Mr. Fitz came along this morning as the third part of an odd bit of synchronicity, which is a fancy word for “coincidence” that assumes the cosmos does these things on purpose.
To deal with the cartoon first of all, this is, unfortunately, something that will ring true with good teachers and probably won’t be seen at all by the others.
“Free reading” simply means setting aside a time each day for kids to read whatever they want.
I knew a teacher who had to stop free reading because her principal demanded she devote the time, instead, to drilling for standardized tests, his exact explanation being that, if he walked past her classroom and caught her giving the kids free reading time, “it will be your ass.”
It was extreme without being unbelievable, but the issues of reading levels isn’t. Teachers would ask me what reading level the newspaper was at, and it was pointless to explain that it really depended on which section you meant, because it only puzzled the type who would ask; media-literate teachers already knew that.
The issue of assessments is a bit more fraught, because a good, instinctive teacher knows when a lesson plan is a good idea without having to mark down how and why, and so it’s a bit of bureaucracy to be resented, and a bad teacher won’t get it anyway, but there may be a lot of teachers who aren’t great but aren’t bad, and for them, stopping to make sure you know why you’re doing what you’re doing is a good tool.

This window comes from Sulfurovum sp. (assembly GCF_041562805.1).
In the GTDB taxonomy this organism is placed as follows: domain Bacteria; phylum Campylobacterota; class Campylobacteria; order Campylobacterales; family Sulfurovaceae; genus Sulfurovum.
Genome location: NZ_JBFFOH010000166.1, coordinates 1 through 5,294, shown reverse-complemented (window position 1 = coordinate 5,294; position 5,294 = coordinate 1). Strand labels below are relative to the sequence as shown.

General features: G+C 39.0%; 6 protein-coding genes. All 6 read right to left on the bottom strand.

As long as you keep the idea up front and the explanation of why it works tucked away in a file drawer.
Free reading is not just a good idea but is central to developing kids who are curious and want to learn and will learn even if you don’t tell them to and even if you don’t assess what they’ve learned.
The coincidence: Speaking of brilliant, instinctive teachers, I knew Kate Messner before she was a full-time author, when she was one of the best teachers whose classroom I ever visited.
She posted an inquiry on Facebook this morning because she is about to publish a non-fiction title with a school & library publisher, whose pricing is higher than regular trade houses, and she asked if library bindings really last longer enough to justify their cost.
One of her many followers, a school librarian, replied
(Regular bindings) usually last the life of the information. We generally don’t want nonfiction more than 10 years old. Books disappear more than they fall apart.
I’ve been in school libraries with sadly outdated books and this is a terrific answer but it assumes a budget in which information matters. Still, it’s good to hear a school librarian give such a thoughtful answer, even if not all schools are allowed to maintain that sort of quality in their collections.
Then, just a few posts down, another brilliant author-friend, Brooke Kroeger announced her newest title, of which she is both an editor and a contributor.
It’s a topic that interests me greatly and I know the quality of her work, so I went to the publisher’s site to get a copy and, holy guacamole, I think I’ll be okay with the paperback edition, though I suspect this type of historical writing is still good after a decade.